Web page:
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When cops, cold weather and boredom encourage the Occupy Wall Street protesters to pack up their belongings and head for more traditional shelter than a park tent, they might want to consider the local cineplex.
That’s because a few new movies are being touted – or disparaged, depending on your political perspective – as perfect stories for driving home the OWS message that income disparity and corporate greed should give way to greater wealth redistribution.
In Time, which opened last Friday, was the first title that bloggers, film reviewers and others presumed would appeal to the OWS movement, which has targeted the top 1 percent of wealthiest Americans. Now, the same sorts of things are being said about Tower Heist and A Very Harold & Kumar 3D Christmas, both of which open today.
While the Hollywood studios likely aren’t trying to specifically target the Occupiers with their marketing efforts, those involved with the making of the films aren’t shy about associating the films with the movement.
Tower Heist director Brett Ratner, for example, joked that right after his interview with NextMovie.com he was heading to an OWS rally. More seriously, though, he said that even though the film was in the works long before OWS, “It just happened that we’re the film for the 99 percent of the world. The other 1 percent who’s screwing over the 99 percent is probably not happy about it, but we’re excited.”
“There’s plenty of simmering class resentment to go around,” conservative movie blogger Christian Toto writes in a piece titled, “Hollywood’s Occupy Wall Street-themed films: As unfocused as OWS itself.”
“The people behind Tower Heist had to be loving the Occupy Wall Street protests as their movie taxied toward theaters this week,” wrote reviewer Matt Soergel in the Florida Times-Union. “Can you say timely?”
An Associated Press review says: “Following In Time, this is the second week in a row with a new release that plays like Robin Hood for the Occupy Wall Street crowd.”
As for the New Line/Warner Bros. release Harold & Kumar, it stars John Cho and Kal Penn as stoners who seemingly want to dismantle anything smacking of a Christmas tradition.
“The third Harold & Kumar movie opens with what seems to be a direct address of the Occupy Wall Street movement,” says a writer at IndieWire.com. “Harold, now employed in some manner of financial profession, is attacked by an angry mob of anti-Wall Street protesters. They throw eggs, splatter feces and urinate in the direction of the character (and the audience – it’s 3D after all).”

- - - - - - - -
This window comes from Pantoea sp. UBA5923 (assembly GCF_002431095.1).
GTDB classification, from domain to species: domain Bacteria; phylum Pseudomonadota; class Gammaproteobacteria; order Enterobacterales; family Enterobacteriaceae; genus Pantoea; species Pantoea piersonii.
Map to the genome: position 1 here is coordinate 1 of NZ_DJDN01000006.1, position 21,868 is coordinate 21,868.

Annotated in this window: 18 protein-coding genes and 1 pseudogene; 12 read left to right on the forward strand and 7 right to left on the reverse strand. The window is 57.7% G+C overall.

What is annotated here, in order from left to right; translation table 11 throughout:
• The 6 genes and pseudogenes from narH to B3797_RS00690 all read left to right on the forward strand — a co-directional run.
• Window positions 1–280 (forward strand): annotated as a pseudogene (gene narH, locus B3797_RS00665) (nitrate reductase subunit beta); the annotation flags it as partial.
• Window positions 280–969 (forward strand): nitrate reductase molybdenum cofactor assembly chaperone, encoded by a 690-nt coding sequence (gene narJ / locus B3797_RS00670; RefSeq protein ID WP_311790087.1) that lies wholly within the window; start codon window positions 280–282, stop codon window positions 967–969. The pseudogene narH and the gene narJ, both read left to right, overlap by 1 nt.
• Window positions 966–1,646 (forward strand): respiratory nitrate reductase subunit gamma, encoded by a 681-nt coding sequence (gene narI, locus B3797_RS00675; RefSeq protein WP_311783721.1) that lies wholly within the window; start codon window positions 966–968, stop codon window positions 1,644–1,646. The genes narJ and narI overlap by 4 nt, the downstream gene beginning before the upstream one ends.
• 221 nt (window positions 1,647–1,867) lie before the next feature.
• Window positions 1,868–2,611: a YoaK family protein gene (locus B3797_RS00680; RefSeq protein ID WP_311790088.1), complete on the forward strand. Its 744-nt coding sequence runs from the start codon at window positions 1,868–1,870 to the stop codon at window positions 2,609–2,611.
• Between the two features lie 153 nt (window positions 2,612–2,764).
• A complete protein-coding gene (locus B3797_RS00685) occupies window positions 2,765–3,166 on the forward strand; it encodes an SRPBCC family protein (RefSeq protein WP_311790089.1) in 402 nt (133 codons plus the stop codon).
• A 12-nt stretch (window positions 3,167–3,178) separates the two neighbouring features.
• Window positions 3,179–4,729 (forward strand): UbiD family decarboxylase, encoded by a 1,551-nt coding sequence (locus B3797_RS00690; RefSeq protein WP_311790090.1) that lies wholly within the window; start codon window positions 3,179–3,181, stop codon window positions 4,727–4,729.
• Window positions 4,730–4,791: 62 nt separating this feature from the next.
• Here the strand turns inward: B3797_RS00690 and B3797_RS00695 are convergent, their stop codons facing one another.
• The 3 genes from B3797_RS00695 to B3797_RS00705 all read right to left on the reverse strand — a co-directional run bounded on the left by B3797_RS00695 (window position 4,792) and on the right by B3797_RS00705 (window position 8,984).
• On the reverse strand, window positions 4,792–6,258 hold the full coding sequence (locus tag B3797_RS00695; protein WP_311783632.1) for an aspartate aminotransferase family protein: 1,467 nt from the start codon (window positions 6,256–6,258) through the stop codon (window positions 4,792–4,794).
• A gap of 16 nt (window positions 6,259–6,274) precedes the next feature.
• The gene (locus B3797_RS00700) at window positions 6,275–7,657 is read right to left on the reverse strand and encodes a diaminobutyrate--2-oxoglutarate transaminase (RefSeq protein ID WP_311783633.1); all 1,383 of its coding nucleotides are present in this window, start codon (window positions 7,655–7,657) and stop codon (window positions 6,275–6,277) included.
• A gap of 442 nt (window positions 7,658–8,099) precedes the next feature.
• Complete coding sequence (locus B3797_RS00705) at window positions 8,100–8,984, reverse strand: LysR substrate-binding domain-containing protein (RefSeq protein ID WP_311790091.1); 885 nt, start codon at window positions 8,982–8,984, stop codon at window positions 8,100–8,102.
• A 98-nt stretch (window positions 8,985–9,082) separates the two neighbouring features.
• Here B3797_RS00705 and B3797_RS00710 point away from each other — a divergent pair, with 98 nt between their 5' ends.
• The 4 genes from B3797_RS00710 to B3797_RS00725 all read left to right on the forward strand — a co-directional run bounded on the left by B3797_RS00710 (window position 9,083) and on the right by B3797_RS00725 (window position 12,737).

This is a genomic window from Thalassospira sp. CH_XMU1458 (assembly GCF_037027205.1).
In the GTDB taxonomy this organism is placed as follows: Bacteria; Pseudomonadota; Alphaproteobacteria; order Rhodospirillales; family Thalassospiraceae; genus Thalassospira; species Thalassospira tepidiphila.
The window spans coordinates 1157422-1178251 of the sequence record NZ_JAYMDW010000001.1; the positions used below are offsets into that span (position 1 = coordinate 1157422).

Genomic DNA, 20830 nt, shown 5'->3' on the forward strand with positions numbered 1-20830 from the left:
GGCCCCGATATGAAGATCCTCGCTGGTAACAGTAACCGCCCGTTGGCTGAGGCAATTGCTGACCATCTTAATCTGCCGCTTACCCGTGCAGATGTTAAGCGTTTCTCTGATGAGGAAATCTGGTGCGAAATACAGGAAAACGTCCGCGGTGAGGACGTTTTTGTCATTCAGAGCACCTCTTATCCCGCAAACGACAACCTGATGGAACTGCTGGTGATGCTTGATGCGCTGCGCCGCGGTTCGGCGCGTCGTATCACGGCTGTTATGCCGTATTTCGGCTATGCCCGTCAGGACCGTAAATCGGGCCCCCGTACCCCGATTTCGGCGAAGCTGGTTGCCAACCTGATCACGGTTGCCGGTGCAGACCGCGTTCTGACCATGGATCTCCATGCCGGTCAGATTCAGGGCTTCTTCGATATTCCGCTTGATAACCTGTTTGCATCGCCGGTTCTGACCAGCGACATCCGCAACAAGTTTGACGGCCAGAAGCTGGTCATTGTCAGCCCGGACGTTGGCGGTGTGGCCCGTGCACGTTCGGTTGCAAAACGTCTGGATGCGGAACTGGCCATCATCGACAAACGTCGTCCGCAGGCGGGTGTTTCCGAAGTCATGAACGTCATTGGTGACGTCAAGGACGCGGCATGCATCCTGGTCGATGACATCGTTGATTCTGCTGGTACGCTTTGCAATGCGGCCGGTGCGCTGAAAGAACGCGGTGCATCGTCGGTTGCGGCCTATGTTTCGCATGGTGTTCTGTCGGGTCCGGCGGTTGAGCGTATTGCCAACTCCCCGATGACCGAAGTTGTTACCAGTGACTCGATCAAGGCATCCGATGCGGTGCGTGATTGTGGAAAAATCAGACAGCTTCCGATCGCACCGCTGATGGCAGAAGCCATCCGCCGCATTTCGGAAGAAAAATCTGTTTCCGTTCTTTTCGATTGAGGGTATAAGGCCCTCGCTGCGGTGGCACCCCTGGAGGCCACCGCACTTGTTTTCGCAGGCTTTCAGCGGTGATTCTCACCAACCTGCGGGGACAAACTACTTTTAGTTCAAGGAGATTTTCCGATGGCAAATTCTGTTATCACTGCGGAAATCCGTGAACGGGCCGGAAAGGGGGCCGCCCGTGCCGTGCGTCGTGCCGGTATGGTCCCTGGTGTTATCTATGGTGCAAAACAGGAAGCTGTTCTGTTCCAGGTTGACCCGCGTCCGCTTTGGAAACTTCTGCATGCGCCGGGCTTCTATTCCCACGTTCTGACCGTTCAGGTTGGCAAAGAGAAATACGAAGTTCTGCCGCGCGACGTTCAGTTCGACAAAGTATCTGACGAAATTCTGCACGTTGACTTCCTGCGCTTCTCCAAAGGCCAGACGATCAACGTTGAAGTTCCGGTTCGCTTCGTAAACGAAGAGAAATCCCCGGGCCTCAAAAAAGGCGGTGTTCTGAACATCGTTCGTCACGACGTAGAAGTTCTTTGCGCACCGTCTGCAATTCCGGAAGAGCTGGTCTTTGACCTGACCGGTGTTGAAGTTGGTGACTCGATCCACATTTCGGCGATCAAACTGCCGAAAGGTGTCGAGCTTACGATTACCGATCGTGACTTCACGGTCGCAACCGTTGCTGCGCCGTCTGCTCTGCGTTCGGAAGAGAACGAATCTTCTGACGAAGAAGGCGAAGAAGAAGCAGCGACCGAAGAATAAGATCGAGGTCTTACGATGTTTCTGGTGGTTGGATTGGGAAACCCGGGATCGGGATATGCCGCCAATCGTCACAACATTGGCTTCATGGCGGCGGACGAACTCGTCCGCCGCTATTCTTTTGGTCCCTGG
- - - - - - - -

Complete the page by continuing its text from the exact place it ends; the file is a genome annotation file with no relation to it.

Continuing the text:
As with Tower Heist and In Time, Harold & Kumar was already underway before OWS, but the actors nevertheless seem anxious for their project to piggyback on the movement.
“I was excited to see you guys address (OWS) in the movie, but was that coincidence?” the pair were asked at 8Asians.com.
“Was it? Or did we engineer the whole economic collapse to bump a joke?” Cho said.
“I was going to go a little lighter and say that we orchestrated all the protests for the movie…. Honestly, though, I wish (OWS) was getting more coverage in the media,” says Penn, who recently returned to acting after working on “outreach” and other initiatives for President Obama.
“I think the energy is so great, especially the young people out there,” Penn says of OWS. “It would be cool to see a concrete set of things that they are for as opposed to just what they are against.”
It’s no surprise that films are being linked to the latest political action. The independently-released Atlas Shrugged: Part 1 was pitched to Tea Partiers and some even stretched to make the claim that Paramount’s True Grit was the perfect Tea Party movie. Hollywood seems much more comfortable, though, making movies where the wealthy are the bad guys and the poor are the heroes, a nice fit for OWS.
The movie making the most obvious connection to OWS is In Time, a Fox/New Regency film starring Justin Timberlake and Amanda Seyfried as underclass heroes taking on rich villains in a dystopian future where wealth buys you a longer life.
“In Time really is Occupy Wall Street: The Movie,” a review from io9.com says.
The cast agrees. “The movie is a comment on the inequalities that are crushing 99 percent of the people in our society,” co-star Olivia Wilde told Fox411. “The movie really makes a statement that it’s not right, and that in order for that to be dismantled, there’s going to have to be a change at the kind of basic core moral level of society.”
And Timberlake added: “It’s very serendipitous that this movie’s coming out right now with the Occupy Wall Street, Occupy Los Angeles, Occupy the World, as it were.”
Serendipity is great. But it doesn’t necessarily mean your political brethren will support your movie. Atlas Shrugged, for example, took in only $4.6 million at the domestic box office even while there are an estimated 45 million Americans who are sympathetic to the Tea Party movement, and In Time opened soft with $12 million last weekend when OWS was all the rage.
Maybe In Time will get a boost when the protesters leave the parks and head to the movies again.
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